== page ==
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Make Today a Day of Grace

On the cork board above my desk I keep an old, yellowed piece of paper that contains this quote; “We never know what we do in our work that will be remembered, that will be holy. It has nothing to do with our job titles. It has everything to do with the grace, kindness and love that we bring to it.” This quote has inspired me for years because I firmly believe that each of us, regardless of where we work, or what we do for our work, can do something that will be remembered; that will be holy. One meaning of the word holy is “dedicated to service; to act with grace”. We can bring grace to work by acting with the mind of kindness in each interaction. The wonderful thing is we never know what we do in our work that will be remembered. We just do it.

My hairdresser is a prime example. Whenever I visit her, I feel refreshed and energized when I leave her chair because of her grace and kindness. While she is doing her job of washing and cutting my hair, in fact, she is giving me much more. The job title, “hairdresser” may not seem to be a holy one, but I always leave filled with positive energy. It has nothing to do with her job title. It has everything to do with the grace she brings to her work.

My sister works as an office administrator for a physicians practice. I’ve watched her interact with patients as they check in for their appointment. So often they are in pain, fearful, distracted or uncertain as they approach her desk. After all, few of us visit a surgeon when we are at our best. But my sister speaks with a kind efficiency, with a personal warmth and humor that brings a smile and laugh to each patient. They seem to let go of their trepidation for just a moment as they encounter her grace and humor. Their tension calms as they sit in the waiting room with a new smile on their face. She is just doing her job but with grace and kindness that lifts their day.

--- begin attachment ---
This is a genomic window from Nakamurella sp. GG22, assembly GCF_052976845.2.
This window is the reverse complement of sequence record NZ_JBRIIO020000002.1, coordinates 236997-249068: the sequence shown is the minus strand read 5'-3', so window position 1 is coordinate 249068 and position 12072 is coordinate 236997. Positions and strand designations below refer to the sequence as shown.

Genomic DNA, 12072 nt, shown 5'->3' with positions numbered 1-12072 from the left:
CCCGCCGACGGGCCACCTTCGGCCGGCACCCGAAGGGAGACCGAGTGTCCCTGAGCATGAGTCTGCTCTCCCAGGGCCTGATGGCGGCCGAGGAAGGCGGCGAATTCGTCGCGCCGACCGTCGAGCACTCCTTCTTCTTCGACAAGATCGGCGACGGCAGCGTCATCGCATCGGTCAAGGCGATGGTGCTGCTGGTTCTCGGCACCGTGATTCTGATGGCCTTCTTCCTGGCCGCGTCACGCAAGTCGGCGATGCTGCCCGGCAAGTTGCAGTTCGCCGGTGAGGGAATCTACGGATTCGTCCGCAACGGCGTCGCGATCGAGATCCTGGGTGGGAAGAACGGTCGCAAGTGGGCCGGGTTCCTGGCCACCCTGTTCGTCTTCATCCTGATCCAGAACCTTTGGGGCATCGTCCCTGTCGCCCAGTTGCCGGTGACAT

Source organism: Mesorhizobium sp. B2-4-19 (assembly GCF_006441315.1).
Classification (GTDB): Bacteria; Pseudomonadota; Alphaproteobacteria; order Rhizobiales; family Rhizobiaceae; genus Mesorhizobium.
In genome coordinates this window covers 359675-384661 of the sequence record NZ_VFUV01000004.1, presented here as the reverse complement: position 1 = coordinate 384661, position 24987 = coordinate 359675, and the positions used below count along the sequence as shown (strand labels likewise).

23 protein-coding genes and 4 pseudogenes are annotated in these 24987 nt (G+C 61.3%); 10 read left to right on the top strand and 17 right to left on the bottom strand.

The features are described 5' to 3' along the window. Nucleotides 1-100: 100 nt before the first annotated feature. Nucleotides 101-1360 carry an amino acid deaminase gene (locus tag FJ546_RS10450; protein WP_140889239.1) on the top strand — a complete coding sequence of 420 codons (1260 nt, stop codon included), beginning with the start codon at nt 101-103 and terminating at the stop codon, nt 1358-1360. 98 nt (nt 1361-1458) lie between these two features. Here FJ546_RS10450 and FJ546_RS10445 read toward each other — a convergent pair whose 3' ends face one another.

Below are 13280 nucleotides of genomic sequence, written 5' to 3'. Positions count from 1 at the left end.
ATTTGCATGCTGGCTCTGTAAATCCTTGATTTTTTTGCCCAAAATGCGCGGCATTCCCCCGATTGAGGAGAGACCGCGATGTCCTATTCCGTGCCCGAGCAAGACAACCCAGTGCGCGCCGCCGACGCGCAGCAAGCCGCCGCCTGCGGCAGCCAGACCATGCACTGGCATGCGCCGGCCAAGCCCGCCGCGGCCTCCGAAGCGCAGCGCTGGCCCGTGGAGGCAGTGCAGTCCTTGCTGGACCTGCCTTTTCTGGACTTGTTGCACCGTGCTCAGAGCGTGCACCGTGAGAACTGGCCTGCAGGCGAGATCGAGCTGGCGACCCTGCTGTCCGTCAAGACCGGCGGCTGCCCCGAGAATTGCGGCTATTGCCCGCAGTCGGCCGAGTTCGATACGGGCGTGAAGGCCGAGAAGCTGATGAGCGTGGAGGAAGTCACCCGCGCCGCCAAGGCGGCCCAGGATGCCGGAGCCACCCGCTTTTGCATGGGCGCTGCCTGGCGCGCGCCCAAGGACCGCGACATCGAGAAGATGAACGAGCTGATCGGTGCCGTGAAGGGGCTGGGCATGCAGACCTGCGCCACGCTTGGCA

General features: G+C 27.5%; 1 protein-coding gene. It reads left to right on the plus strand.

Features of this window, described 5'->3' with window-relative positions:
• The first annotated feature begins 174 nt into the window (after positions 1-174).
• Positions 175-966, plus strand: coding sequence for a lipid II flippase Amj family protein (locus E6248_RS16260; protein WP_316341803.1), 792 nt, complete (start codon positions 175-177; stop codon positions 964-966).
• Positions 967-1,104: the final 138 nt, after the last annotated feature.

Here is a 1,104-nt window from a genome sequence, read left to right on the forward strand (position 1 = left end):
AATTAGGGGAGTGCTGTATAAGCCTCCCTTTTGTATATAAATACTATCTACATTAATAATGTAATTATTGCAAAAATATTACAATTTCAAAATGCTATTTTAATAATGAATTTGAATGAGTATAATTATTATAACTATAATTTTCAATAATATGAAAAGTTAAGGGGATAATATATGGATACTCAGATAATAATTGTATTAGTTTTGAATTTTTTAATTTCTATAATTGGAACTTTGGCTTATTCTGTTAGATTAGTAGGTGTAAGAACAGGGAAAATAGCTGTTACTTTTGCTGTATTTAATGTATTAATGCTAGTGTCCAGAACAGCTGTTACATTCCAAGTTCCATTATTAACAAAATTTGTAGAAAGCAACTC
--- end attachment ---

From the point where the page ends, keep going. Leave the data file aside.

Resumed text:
We can transform our experience of work each day by focusing on ways to bring grace to work, not just on getting the task done in a self centered, routine, “what’s-in-it-for-me” manner. Perhaps it means forgiving someone who you felt slighted by. Perhaps it means listening to someone who seems isolated. Perhaps it means doing your absolute best work, even if you don’t get recognition for it. Perhaps it means being the first person to reach across an emotional misunderstanding. What I like about the quote is that “we never know what we do in our work that will be remembered.” We just do it. We approach our work, regardless of job title, influence, or where we fall in the organizational chart, as a place to bring kindness, grace and love. To do our best. To speak and listen with kindness. To forgive small slights and to work for the highest good of all. To be the first to initiate a healing communication. To view our colleagues who seem so different, with compassion.

How can you bring more grace, kindness, service into your daily work? Remember, you may never know what you do that will be remembered, you just know that it will be remembered.

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